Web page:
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Tesla charging in Europe

Lots of automakers are getting a helping hand in Europe.


Brendon Throne/Stringer/Getty Images

The European Union hopes it can stop carmakers from relying on China for batteries — and boost its members’ economies — with a whopping $3.5 billion investment into battery production, the European Commission said Tuesday. Automakers from Tesla, BMW, Stellantis and many others will be eligible for a slice of the aid to kickstart European battery building, and better compete with China’s dominance in the market today.

According to the EC, China owns 80% of lithium-ion cell production, and as the auto industry moves to electric vehicles, the EU wants that to change. It said the trade bloc may be self-sufficient with battery production by 2025 with the hefty investment announced. The money won’t only cover production, however. Europe plans for aid to fund raw materials, battery recycling and proper disposal once a battery reaches the end of its useful life.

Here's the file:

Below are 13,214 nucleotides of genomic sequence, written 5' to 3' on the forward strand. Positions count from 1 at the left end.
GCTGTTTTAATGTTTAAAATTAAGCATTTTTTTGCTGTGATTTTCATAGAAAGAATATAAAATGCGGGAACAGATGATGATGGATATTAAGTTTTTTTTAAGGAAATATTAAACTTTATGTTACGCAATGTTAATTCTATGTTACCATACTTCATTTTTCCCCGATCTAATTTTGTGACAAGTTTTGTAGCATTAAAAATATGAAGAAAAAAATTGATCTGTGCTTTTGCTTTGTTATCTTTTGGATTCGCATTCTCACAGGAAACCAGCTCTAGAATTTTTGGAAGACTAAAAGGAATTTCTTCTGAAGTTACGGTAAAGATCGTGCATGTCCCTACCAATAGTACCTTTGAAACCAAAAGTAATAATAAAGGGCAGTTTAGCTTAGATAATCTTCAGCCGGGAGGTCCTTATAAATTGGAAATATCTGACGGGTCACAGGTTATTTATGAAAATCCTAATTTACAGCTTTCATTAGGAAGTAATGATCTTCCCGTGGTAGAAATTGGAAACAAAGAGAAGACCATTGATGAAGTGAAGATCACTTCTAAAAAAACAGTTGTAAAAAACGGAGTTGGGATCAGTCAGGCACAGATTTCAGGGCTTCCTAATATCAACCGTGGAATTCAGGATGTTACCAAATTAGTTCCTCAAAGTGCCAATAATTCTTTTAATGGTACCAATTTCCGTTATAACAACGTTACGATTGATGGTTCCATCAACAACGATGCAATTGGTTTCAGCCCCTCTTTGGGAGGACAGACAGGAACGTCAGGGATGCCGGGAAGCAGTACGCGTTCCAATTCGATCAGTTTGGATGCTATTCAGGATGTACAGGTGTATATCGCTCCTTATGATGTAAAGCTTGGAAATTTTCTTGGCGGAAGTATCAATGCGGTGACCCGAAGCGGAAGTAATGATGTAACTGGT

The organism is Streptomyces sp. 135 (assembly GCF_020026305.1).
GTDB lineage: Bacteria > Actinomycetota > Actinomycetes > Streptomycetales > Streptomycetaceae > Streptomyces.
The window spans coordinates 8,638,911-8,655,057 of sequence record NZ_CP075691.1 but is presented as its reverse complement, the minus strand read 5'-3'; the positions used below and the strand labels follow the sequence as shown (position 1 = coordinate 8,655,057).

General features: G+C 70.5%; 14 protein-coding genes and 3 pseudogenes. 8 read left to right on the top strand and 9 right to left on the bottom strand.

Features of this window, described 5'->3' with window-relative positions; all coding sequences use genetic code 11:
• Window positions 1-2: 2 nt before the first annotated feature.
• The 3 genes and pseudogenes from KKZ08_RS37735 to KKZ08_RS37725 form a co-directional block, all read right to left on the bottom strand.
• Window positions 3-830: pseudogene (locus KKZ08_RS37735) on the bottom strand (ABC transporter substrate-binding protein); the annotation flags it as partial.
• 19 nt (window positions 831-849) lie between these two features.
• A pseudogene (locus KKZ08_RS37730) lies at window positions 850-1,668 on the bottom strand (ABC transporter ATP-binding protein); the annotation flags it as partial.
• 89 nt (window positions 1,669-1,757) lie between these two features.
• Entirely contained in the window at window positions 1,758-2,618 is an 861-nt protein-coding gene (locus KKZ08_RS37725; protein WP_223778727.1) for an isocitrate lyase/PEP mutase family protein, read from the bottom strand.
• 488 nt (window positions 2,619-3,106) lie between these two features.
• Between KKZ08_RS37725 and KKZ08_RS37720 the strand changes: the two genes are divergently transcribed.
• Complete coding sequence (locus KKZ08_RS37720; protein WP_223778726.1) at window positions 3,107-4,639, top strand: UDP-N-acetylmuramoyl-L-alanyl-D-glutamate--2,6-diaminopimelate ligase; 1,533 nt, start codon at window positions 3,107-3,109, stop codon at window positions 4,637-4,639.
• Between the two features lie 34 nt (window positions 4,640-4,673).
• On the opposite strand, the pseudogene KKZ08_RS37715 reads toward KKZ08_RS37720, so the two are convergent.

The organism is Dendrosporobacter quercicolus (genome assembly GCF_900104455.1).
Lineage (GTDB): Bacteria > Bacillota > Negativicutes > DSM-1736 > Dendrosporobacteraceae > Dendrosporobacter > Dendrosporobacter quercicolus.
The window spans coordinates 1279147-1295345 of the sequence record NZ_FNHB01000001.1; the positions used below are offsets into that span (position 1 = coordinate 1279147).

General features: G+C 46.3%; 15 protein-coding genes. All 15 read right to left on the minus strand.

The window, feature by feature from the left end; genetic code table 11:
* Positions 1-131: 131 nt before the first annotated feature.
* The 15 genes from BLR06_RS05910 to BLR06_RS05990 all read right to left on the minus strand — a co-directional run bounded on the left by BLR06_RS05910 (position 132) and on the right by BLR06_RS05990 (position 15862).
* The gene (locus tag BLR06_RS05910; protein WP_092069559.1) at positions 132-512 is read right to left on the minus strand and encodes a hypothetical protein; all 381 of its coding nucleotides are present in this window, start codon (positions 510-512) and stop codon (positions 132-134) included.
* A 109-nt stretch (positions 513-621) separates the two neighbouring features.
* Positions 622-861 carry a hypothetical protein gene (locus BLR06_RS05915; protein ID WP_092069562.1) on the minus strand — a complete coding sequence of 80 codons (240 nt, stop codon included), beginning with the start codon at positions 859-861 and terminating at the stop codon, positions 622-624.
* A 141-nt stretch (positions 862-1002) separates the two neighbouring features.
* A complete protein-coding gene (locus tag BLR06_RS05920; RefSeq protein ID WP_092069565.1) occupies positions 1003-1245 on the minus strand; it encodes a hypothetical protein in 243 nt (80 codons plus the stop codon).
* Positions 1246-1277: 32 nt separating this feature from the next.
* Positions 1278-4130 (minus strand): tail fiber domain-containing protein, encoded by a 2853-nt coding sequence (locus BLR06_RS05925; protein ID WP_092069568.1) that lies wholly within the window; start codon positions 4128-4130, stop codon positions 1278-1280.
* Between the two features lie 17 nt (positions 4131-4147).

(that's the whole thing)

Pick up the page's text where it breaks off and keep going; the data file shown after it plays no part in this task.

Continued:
In addition to the direct aid and investment for automakers, the EU aims to spur private investment as more firms see battery production come online in Europe. The bloc said it hopes to attract over $10 billion in investment from the industry as it builds up the sector.

Thus far, the US hasn’t approached battery production in the same aggressive manner, though that could change with theĀ new administration. President Joe Biden already signed a number of executive actions concerning EVs and is using the government’s purchasing power to boost EV adoption from US companies.


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